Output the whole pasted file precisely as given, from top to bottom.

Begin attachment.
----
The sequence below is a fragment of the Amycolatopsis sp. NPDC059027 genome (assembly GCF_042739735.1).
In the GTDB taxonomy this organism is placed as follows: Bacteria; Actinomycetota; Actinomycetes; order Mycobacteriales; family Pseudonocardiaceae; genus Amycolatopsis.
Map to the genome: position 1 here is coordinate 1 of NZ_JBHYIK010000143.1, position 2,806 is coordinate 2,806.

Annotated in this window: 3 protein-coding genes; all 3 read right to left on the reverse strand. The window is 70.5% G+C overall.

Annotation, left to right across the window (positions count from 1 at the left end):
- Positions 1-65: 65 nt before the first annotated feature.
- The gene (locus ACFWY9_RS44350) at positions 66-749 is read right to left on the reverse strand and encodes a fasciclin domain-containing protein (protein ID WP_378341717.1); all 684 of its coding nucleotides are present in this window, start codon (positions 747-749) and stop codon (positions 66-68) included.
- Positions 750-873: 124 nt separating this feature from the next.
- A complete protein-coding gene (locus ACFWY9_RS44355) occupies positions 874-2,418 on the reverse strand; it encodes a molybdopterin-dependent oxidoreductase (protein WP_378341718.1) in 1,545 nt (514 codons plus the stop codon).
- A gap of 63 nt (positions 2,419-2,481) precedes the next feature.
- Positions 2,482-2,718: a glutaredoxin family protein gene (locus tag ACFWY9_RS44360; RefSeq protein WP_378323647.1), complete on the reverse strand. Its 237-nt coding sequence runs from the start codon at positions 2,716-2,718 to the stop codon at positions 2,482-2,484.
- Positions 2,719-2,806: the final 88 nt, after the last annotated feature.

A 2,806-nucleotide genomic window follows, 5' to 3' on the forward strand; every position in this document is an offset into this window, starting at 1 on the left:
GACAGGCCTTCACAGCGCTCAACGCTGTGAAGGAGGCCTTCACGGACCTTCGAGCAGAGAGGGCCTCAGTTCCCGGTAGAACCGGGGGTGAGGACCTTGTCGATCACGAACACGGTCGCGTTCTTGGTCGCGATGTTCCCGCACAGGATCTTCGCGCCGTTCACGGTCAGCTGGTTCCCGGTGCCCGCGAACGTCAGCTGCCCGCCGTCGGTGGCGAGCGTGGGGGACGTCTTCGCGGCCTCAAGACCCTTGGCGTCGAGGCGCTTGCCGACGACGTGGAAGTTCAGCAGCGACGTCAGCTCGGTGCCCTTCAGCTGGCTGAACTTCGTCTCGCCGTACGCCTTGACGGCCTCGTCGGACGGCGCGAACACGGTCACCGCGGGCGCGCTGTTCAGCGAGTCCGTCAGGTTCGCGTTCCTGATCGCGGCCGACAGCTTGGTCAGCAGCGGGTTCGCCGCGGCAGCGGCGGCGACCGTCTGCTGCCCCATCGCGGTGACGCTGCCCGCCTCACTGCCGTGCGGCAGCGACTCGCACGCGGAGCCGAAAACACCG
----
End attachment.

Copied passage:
The sequence below is a fragment of the Amycolatopsis sp. NPDC059027 genome (assembly GCF_042739735.1).
In the GTDB taxonomy this organism is placed as follows: Bacteria; Actinomycetota; Actinomycetes; order Mycobacteriales; family Pseudonocardiaceae; genus Amycolatopsis.
Map to the genome: position 1 here is coordinate 1 of NZ_JBHYIK010000143.1, position 2,806 is coordinate 2,806.

Annotated in this window: 3 protein-coding genes; all 3 read right to left on the reverse strand. The window is 70.5% G+C overall.

Annotation, left to right across the window (positions count from 1 at the left end):
- Positions 1-65: 65 nt before the first annotated feature.
- The gene (locus ACFWY9_RS44350) at positions 66-749 is read right to left on the reverse strand and encodes a fasciclin domain-containing protein (protein ID WP_378341717.1); all 684 of its coding nucleotides are present in this window, start codon (positions 747-749) and stop codon (positions 66-68) included.
- Positions 750-873: 124 nt separating this feature from the next.
- A complete protein-coding gene (locus ACFWY9_RS44355) occupies positions 874-2,418 on the reverse strand; it encodes a molybdopterin-dependent oxidoreductase (protein WP_378341718.1) in 1,545 nt (514 codons plus the stop codon).
- A gap of 63 nt (positions 2,419-2,481) precedes the next feature.
- Positions 2,482-2,718: a glutaredoxin family protein gene (locus tag ACFWY9_RS44360; RefSeq protein WP_378323647.1), complete on the reverse strand. Its 237-nt coding sequence runs from the start codon at positions 2,716-2,718 to the stop codon at positions 2,482-2,484.
- Positions 2,719-2,806: the final 88 nt, after the last annotated feature.

A 2,806-nucleotide genomic window follows, 5' to 3' on the forward strand; every position in this document is an offset into this window, starting at 1 on the left:
GACAGGCCTTCACAGCGCTCAACGCTGTGAAGGAGGCCTTCACGGACCTTCGAGCAGAGAGGGCCTCAGTTCCCGGTAGAACCGGGGGTGAGGACCTTGTCGATCACGAACACGGTCGCGTTCTTGGTCGCGATGTTCCCGCACAGGATCTTCGCGCCGTTCACGGTCAGCTGGTTCCCGGTGCCCGCGAACGTCAGCTGCCCGCCGTCGGTGGCGAGCGTGGGGGACGTCTTCGCGGCCTCAAGACCCTTGGCGTCGAGGCGCTTGCCGACGACGTGGAAGTTCAGCAGCGACGTCAGCTCGGTGCCCTTCAGCTGGCTGAACTTCGTCTCGCCGTACGCCTTGACGGCCTCGTCGGACGGCGCGAACACGGTCACCGCGGGCGCGCTGTTCAGCGAGTCCGTCAGGTTCGCGTTCCTGATCGCGGCCGACAGCTTGGTCAGCAGCGGGTTCGCCGCGGCAGCGGCGGCGACCGTCTGCTGCCCCATCGCGGTGACGCTGCCCGCCTCACTGCCGTGCGGCAGCGACTCGCACGCGGAGCCGAAAACACCG